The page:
While academic hospitals have led the call for more targeted use of echocardiograms, not all doctors comply, and “it’s a black hole what’s going on in offices,” said Dr. Rory B. Weiner, a professor at Harvard Medical School. There is not even a good estimate of how many of the procedures are performed in the United States, although it is clearly in the tens of millions annually.”
The federal “CHIP” (Children’s Health Insurance Program) is due to expire next year. That will put the Republican congress in the position of having either to extend the entitlement, or see the beneficiaries roll over into the ACA exchanges:
The Affordable Care Act significantly changed the insurance market in 2014. With state and federal exchanges, many of the families getting CHIP coverage can now get plans through the exchanges, with the federal government often picking up a sizable chunk of the tab. All of which raises the question of whether the CHIP program is now obsolete.”
Merry Christmas everyone!

 

Health Policy Updates: November 8 2014

The latest from Elizabeth Rosenthal at the NYT. Her “Paying Till it Hurts” series is becoming one of the go-to resources to learn about the high costs of medical care in the USA.
As insurers ratchet down payments to physicians and hospitals, these providers are pushing back with a host of new charges…Some of the charges come directly out of patients’ wallets at the time of treatment and catch patients off guard.”
This piece focuses on an “across-the-aisle” proposal to help address health care costs in the United states, co-written by policy wonks from each side of the political divide:
Conservatives and progressives agree that cost growth will continue to be a problem in the coming years. We agree that this makes it harder for American families to make ends meet…We propose a model in which states could opt to be responsible for health-care costs and quality, earning financial rewards for success. They would become the driving force for action to constrain costs.”
One of the big “red herrings” out there with regards to how to reduce health care costs is malpractice reform. While there might be some impact if this was done well, the overall size of the impact would be very small, much smaller than most people would expect:
While that’s not a small amount of money, it’s still not a huge financial component of overall health care. The study pegged the malpractice system’s costs at 2.4 percent of health care spending.”
Updates on reimbursement through Medicare – some good and some bad. The “doc fix” question may be raising its ugly head again soon:
Doctors will be paid for Medicare care coordination, wellness and behavioral health telehealth visits. But, under final rules issued by the CMS late Friday, physicians also could see all Medicare payments cut by roughly 21% in April if the Medicare sustainable growth rate formula cuts are allowed to take effect.”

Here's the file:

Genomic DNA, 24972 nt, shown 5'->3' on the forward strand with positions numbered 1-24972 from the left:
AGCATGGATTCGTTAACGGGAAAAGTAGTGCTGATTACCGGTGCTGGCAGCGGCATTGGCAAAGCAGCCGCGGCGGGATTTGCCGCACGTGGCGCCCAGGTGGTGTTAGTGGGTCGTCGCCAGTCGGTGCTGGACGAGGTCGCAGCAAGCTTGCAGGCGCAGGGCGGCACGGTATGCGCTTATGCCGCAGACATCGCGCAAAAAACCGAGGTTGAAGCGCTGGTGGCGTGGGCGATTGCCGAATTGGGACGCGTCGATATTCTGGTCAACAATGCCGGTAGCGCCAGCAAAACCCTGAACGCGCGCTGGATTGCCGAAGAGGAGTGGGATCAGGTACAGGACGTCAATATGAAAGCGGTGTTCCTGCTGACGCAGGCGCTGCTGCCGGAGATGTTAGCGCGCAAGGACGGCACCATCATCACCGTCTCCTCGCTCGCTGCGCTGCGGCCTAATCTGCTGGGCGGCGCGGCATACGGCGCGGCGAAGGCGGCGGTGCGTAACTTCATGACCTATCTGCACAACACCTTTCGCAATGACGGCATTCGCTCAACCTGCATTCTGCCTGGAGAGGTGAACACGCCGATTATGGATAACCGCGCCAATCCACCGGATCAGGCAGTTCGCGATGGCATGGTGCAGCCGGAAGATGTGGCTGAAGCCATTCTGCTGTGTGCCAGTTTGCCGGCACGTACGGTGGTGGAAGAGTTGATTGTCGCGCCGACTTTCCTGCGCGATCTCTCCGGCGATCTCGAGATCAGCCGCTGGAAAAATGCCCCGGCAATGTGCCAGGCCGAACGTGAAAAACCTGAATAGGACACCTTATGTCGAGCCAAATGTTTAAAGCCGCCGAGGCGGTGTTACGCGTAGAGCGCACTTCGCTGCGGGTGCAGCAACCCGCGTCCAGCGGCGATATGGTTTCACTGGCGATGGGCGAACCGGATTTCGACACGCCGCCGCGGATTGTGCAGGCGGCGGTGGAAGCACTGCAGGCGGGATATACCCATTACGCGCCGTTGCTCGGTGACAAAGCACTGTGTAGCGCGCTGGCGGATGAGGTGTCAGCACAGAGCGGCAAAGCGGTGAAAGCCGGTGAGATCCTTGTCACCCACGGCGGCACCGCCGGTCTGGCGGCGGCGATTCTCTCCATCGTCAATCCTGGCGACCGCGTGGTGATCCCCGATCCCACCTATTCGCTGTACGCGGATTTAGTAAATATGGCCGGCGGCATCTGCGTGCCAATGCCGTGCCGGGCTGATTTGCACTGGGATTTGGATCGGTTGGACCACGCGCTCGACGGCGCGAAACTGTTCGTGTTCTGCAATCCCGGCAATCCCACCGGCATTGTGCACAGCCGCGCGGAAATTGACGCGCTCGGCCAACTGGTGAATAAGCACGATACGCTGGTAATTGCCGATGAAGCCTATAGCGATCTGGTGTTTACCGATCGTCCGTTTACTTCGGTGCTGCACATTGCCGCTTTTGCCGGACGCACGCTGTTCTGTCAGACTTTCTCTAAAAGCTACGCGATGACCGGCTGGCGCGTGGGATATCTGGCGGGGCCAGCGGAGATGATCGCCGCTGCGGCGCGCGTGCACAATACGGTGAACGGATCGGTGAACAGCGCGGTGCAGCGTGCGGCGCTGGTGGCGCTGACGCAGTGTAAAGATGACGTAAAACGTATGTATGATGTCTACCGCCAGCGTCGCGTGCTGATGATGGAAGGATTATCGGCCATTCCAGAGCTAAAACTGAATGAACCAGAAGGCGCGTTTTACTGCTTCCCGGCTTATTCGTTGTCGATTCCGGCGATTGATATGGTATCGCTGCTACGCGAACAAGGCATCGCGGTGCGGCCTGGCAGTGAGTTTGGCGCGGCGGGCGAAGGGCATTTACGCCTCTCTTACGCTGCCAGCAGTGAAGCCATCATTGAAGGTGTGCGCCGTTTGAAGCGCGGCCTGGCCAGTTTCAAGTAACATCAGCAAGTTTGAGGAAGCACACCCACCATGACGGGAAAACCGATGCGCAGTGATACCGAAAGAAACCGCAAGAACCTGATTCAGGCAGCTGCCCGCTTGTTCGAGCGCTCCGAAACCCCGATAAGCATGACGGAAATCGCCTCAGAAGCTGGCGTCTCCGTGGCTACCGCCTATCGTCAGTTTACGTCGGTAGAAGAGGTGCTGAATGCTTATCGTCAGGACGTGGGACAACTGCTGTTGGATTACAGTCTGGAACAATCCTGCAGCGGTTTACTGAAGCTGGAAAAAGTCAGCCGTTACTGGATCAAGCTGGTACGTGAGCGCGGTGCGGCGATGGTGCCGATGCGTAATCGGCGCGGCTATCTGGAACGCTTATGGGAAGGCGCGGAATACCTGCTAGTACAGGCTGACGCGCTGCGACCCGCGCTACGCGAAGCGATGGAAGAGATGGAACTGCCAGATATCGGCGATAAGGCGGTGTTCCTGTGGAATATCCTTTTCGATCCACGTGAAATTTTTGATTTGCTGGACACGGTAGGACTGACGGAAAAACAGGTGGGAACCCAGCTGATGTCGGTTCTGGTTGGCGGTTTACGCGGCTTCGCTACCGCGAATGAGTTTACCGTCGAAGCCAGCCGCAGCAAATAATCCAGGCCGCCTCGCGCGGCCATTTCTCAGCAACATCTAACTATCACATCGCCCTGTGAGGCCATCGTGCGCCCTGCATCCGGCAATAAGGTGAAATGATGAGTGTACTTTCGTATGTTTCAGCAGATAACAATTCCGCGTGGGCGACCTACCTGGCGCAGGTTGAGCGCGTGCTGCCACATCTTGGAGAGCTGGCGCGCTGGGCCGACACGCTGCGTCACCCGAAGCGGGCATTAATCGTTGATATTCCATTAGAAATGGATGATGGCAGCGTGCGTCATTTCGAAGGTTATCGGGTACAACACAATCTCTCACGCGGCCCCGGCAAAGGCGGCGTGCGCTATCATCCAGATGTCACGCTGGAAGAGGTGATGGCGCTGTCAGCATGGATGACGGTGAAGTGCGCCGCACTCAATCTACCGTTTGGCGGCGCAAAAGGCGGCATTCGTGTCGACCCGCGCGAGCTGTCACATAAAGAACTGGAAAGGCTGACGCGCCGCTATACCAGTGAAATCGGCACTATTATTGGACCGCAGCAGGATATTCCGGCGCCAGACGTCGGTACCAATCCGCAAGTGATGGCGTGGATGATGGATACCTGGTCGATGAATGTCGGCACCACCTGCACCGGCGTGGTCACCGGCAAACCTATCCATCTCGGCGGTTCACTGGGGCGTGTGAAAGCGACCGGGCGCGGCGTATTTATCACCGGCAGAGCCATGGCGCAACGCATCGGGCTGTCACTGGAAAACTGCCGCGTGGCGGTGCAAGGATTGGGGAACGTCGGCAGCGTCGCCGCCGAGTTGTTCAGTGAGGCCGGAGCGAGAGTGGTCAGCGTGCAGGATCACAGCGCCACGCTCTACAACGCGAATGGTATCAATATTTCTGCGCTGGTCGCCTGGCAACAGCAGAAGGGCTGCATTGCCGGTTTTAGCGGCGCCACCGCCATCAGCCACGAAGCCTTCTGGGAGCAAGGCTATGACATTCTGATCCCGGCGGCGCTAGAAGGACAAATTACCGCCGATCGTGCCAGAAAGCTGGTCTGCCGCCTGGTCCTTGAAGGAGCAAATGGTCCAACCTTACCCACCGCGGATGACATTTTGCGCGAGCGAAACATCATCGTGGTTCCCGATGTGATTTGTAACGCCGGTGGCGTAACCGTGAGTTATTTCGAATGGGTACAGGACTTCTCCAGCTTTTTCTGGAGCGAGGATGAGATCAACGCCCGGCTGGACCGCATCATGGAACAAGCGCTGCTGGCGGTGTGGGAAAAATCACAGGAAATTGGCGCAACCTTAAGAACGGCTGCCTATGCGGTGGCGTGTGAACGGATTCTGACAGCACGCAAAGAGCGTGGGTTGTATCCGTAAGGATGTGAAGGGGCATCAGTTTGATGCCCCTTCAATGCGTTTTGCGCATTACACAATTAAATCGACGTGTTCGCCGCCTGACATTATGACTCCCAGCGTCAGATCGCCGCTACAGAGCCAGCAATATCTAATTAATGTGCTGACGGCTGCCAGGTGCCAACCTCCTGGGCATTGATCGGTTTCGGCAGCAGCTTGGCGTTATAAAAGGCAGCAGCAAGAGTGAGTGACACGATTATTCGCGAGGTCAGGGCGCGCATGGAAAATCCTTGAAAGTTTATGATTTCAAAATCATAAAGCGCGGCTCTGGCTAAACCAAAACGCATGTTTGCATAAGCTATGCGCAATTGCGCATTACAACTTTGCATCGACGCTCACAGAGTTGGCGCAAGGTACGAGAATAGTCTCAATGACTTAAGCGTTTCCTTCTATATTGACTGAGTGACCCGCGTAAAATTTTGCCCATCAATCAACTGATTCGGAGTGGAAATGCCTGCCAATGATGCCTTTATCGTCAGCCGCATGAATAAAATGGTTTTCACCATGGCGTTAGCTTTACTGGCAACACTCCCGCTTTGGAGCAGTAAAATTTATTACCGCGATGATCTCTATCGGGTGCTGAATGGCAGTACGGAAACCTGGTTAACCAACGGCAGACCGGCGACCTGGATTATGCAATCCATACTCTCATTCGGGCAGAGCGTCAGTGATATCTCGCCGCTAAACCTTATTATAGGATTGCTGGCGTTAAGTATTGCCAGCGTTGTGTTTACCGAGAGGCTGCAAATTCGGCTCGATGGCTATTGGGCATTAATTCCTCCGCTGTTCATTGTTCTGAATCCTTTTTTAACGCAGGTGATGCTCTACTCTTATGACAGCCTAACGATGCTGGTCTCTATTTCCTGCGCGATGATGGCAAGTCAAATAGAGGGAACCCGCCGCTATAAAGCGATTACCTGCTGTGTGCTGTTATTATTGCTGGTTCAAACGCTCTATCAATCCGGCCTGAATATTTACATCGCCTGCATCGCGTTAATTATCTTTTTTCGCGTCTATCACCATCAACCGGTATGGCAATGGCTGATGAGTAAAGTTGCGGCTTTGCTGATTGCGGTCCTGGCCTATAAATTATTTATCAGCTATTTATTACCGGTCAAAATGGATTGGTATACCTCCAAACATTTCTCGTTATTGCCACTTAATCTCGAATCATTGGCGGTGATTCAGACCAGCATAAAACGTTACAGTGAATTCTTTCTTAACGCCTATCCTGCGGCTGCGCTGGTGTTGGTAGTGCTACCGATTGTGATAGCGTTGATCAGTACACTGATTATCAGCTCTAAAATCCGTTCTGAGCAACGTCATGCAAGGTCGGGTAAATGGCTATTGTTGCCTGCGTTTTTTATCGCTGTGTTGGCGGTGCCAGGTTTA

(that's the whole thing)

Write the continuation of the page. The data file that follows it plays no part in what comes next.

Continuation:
Health Policy Updates: October 4, 2014

Obama has had to eat his words a bit on the promise that “if you like your doctor, you can keep your doctor.” But is that necessarily a bad thing? Are there GOOD reasons that patients shouldn’t be able to pick whomever they want?
Narrow networks, which place greater limits on patients’ choice of care providers, aren’t new, but they’re emerging as one of insurers’ major levers for keeping down costs under the Affordable Care Act.
How diagnosis coding and reimbursement affect how we treat patients, from Duke’s own Peter Ubel:
We knew long ago that fee-for-service payment incentivizes healthcare providers to over-diagnose and over-treat patients. And we learned, when Medicare introduced lump payment systems in the 1980s – paying hospitals a fixed fee based on patients’ diagnoses – that hospitals would choose among possible diagnoses to find ones that maximized their income.”
Hat tip to Nick Rohrhoff
The latest from Elizabeth Rosenthal in the Paying Till it Hurts series in the NYT, on the topic of price transparency.
The study offers a compelling case for price transparency combined with medical consumerism as one strategy that could help reel in the nation’s $2.8 trillion health care bill.”
Also thanks to Nick Rohrhoff
We know that infant mortality is high in the USA. But is that actually because we are actually too good – that we deliver more early-term premature babies relative to other countries that this brings our numbers down? Or is it some other factor?
So there are two main takeaways from this paper. The first is that although reporting differences can account for some of our worse infant mortality statistics, most of the differences we see are not due to that explanation. The second is that most of the rest of the disadvantage is due to differences in postneonatal mortality, that likely require fixes to the healthcare system.”
Is this man in the process of creating the future of medicine? Or is it just showmanship?
In theory it will work like this…Everything from her DNA to the proteins in her blood will get instantly analyzed via a proprietary and superfast network…within minutes computers will recommend which drugs to try. Once the patient is sent home, the same technology will travel with her, allowing doctors to continue to monitor her in real time, as hospital administrators evaluate the efficacy and costs of various procedures and medicines...”
Hat tip to Matt Chung